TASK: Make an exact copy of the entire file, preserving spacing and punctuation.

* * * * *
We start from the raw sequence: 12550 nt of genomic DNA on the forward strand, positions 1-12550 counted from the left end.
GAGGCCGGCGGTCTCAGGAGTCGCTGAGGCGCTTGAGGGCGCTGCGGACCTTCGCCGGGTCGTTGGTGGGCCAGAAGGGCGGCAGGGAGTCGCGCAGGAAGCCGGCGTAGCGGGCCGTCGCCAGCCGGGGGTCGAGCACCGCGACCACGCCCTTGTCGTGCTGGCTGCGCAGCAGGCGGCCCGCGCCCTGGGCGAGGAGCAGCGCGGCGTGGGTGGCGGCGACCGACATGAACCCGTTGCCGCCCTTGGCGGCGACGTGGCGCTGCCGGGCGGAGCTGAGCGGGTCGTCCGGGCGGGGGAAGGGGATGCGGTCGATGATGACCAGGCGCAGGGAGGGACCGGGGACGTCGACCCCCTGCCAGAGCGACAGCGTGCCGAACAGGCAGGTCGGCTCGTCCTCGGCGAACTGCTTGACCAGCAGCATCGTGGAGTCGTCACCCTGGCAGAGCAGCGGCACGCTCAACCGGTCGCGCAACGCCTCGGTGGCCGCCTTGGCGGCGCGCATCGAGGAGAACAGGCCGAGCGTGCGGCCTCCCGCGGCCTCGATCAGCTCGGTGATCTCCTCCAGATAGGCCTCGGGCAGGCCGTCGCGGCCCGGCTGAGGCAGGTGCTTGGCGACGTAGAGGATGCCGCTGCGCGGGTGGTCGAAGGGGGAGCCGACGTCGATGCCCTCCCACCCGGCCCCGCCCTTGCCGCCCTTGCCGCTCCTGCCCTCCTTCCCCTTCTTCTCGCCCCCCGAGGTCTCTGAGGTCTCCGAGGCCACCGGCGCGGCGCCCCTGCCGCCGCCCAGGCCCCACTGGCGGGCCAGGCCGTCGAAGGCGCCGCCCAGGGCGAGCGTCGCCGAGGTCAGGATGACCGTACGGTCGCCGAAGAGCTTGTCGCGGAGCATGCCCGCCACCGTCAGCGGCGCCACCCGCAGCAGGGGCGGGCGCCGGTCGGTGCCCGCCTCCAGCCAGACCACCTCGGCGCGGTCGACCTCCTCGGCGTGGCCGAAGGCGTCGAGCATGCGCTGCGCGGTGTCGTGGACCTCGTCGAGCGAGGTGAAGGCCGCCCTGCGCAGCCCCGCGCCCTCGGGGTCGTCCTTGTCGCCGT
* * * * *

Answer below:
We start from the raw sequence: 12550 nt of genomic DNA on the forward strand, positions 1-12550 counted from the left end.
GAGGCCGGCGGTCTCAGGAGTCGCTGAGGCGCTTGAGGGCGCTGCGGACCTTCGCCGGGTCGTTGGTGGGCCAGAAGGGCGGCAGGGAGTCGCGCAGGAAGCCGGCGTAGCGGGCCGTCGCCAGCCGGGGGTCGAGCACCGCGACCACGCCCTTGTCGTGCTGGCTGCGCAGCAGGCGGCCCGCGCCCTGGGCGAGGAGCAGCGCGGCGTGGGTGGCGGCGACCGACATGAACCCGTTGCCGCCCTTGGCGGCGACGTGGCGCTGCCGGGCGGAGCTGAGCGGGTCGTCCGGGCGGGGGAAGGGGATGCGGTCGATGATGACCAGGCGCAGGGAGGGACCGGGGACGTCGACCCCCTGCCAGAGCGACAGCGTGCCGAACAGGCAGGTCGGCTCGTCCTCGGCGAACTGCTTGACCAGCAGCATCGTGGAGTCGTCACCCTGGCAGAGCAGCGGCACGCTCAACCGGTCGCGCAACGCCTCGGTGGCCGCCTTGGCGGCGCGCATCGAGGAGAACAGGCCGAGCGTGCGGCCTCCCGCGGCCTCGATCAGCTCGGTGATCTCCTCCAGATAGGCCTCGGGCAGGCCGTCGCGGCCCGGCTGAGGCAGGTGCTTGGCGACGTAGAGGATGCCGCTGCGCGGGTGGTCGAAGGGGGAGCCGACGTCGATGCCCTCCCACCCGGCCCCGCCCTTGCCGCCCTTGCCGCTCCTGCCCTCCTTCCCCTTCTTCTCGCCCCCCGAGGTCTCTGAGGTCTCCGAGGCCACCGGCGCGGCGCCCCTGCCGCCGCCCAGGCCCCACTGGCGGGCCAGGCCGTCGAAGGCGCCGCCCAGGGCGAGCGTCGCCGAGGTCAGGATGACCGTACGGTCGCCGAAGAGCTTGTCGCGGAGCATGCCCGCCACCGTCAGCGGCGCCACCCGCAGCAGGGGCGGGCGCCGGTCGGTGCCCGCCTCCAGCCAGACCACCTCGGCGCGGTCGACCTCCTCGGCGTGGCCGAAGGCGTCGAGCATGCGCTGCGCGGTGTCGTGGACCTCGTCGAGCGAGGTGAAGGCCGCCCTGCGCAGCCCCGCGCCCTCGGGGTCGTCCTTGTCGCCGT